Archive for the ‘MTB’ category


We live in such a wonderful part of the world. Only 15km from the CBD, we enter an uninhabited bushland with so few signs to remind us that we are still in close proximity to civilisation. Mountain biking is such a great way to explore these bushland as one can cover much greater distances than on foot, and leave far less footprints than trail motorbikes and 4WDs.

So yesterday the three of us (Ian M, Terry B, and myself) took our mountain bikes to explore the SE area of D’Aguilar National Park. Earlier, I have plotted a route forming a circuit that covers all the places we were interested in riding, namely the Ferny Grove Rail Trail, Goat Track, and South Boundary Rd. These are all spectacular trails to ride (from my own experience and others who have ridden them) and to do it all on the same ride means triple the enjoyment! The trails are all unpaved so an MTB would be ideal although I’ve been told that this is also cyclo-cross territory.

All drove and met at the Ferny Grove station carpark which was our nominated start point. We kicked off at exactly 7am. We were all excited and fully pumped for the ride! Nevermind that we have the widest range of mountain biking experience, from Ian’s many years of off-road riding and multi-day adventures to Terry’s first day on the MTB. I’m somewhere in between, only started MTB riding about 2 years ago. I’ve learnt that for these kind of rides, road riding fitness can usually make up for the lack of mountain biking skills.

The first 3km was all bitumen road riding. We arrived at the start of the Ferny Grove Rail Trail only to find that the trail was closed! Orange fences stretches across the trail but since there weren’t any workers around, we decided to sneak thru. Apparently work has begun on paving this rail trail. We saw someone walking their dog on this trail so we are not the only criminals here. The 1.5 km rail trail was short but sweet. The idea of converting disused train tracks into riding and walking trails is absolutely brilliant and should really be heavily promoted everywhere around the world.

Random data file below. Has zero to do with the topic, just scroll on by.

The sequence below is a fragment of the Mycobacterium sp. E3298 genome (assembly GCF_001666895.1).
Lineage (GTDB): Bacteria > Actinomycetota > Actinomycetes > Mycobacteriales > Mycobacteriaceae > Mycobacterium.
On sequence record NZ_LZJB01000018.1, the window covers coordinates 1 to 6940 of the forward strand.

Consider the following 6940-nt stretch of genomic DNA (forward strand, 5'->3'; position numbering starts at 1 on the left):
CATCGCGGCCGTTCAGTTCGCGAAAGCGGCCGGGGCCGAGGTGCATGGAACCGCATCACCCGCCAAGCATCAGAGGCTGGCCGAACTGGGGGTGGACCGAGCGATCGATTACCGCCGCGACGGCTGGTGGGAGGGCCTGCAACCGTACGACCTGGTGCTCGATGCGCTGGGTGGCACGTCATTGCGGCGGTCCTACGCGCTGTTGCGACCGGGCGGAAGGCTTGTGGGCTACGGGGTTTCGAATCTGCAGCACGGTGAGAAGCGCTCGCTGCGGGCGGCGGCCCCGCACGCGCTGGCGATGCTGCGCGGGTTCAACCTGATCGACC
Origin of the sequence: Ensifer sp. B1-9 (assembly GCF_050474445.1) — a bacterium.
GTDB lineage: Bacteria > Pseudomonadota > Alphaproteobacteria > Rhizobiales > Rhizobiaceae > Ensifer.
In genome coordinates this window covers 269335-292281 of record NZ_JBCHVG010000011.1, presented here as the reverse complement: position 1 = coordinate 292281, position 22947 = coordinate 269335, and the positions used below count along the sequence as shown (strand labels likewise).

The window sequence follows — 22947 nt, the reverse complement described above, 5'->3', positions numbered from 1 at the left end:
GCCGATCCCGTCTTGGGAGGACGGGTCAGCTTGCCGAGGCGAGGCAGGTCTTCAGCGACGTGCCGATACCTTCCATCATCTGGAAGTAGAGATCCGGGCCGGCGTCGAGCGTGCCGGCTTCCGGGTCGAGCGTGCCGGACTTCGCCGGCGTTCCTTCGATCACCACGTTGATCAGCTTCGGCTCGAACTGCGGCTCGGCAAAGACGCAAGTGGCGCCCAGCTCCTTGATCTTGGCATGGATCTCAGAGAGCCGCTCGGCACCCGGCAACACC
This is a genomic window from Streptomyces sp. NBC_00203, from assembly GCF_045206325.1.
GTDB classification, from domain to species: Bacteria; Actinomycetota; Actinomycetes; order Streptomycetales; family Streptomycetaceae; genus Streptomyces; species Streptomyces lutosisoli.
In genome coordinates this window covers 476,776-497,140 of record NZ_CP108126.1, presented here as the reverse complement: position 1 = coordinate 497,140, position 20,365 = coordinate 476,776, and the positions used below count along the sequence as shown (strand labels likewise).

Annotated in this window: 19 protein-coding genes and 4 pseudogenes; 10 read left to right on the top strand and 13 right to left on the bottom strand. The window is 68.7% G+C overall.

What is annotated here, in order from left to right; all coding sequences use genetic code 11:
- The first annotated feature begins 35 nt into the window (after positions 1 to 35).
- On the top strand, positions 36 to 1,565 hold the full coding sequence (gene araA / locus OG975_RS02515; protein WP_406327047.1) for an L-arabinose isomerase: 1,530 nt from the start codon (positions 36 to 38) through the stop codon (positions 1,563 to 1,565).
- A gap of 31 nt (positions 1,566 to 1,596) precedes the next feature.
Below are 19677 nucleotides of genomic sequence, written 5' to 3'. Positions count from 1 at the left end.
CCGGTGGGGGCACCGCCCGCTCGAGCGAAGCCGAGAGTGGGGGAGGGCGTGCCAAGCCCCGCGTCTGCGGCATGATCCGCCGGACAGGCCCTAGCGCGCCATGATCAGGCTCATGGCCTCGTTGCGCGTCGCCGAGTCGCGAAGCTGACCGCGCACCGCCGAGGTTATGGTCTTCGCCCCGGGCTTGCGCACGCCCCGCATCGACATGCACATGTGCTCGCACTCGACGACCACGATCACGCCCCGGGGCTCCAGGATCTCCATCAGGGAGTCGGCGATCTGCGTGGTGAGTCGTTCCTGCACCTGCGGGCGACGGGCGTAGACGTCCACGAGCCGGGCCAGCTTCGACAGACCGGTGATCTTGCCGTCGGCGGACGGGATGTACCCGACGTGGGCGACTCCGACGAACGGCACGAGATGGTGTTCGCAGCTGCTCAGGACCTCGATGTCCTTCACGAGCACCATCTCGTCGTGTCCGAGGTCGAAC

Ferny Grove Rail Trail (soon to be entirely paved)

The end of the rail trail brought us back onto quiet roads with a view of green pastures and horses left and right. The roads here are sharply undulating but is nothing compared to what we would later encounter on the dirt tracks. We entered another section of dirt track just before Mt Glorious Rd, a bit rougher this time. Terry took a fall in this section as he was getting back on the saddle after stopping. He is now partially covered in mud and blood but assured us that he is fine. Getting a battle scar so early in the ride must be frustrating.

We rode on the shoulder of Mt Glorious Rd for 3.5 km until the turn off to the start of Goat Track. Spotted a number of horse riders on an adjacent trail and a few roadies in the opposite direction, presumably on their way down from Mt Nebo / Mt Glorious. We stopped for a photo opportunity beneath the Goat Track sign before the 320m climb up to Mt Nebo. This was my third climb on Goat Track and I found myself enjoying it more with each climb. Doing it on the MTB felt a lot more solid than on my high racer recumbent fitted with 28mm tyres. We stopped several times on the Goat Track for photos. Somewhere along this track we begin hearing the songs of the bellbirds. Strong overcast meant that we get to ride in a very comfortable 21ºC, despite the temperature soaring above 30ºC the day before. Very lovely riding conditions.

The historic Goat Track went thru a major reconstruction after the 2011 flood

Start of the unpaved (one-way) section of Goat Track

An awesome view neutralises any climbing pain!

View from the Goat Track

Persistent climber Ian

The ascent didn’t stop at the top of Goat Track, so we continued climbing on Mt Nebo Rd and headed straight to the cafe. Climbing was slow but pleasant as we get to look back down on the Goat Track to the left as we inch our way up Mt Nebo. We arrived at the cafe and each ordered some eggs on toast with coffee. At the cafe, we met two other mountain bikers that just came up via South Boundary Rd and went on down to Lake Manchester after breakfast. Not sure where they’d go after that, but it sounded like an all-day ride given the distance they needed to cover.

It was nice and cool at 549m above sea level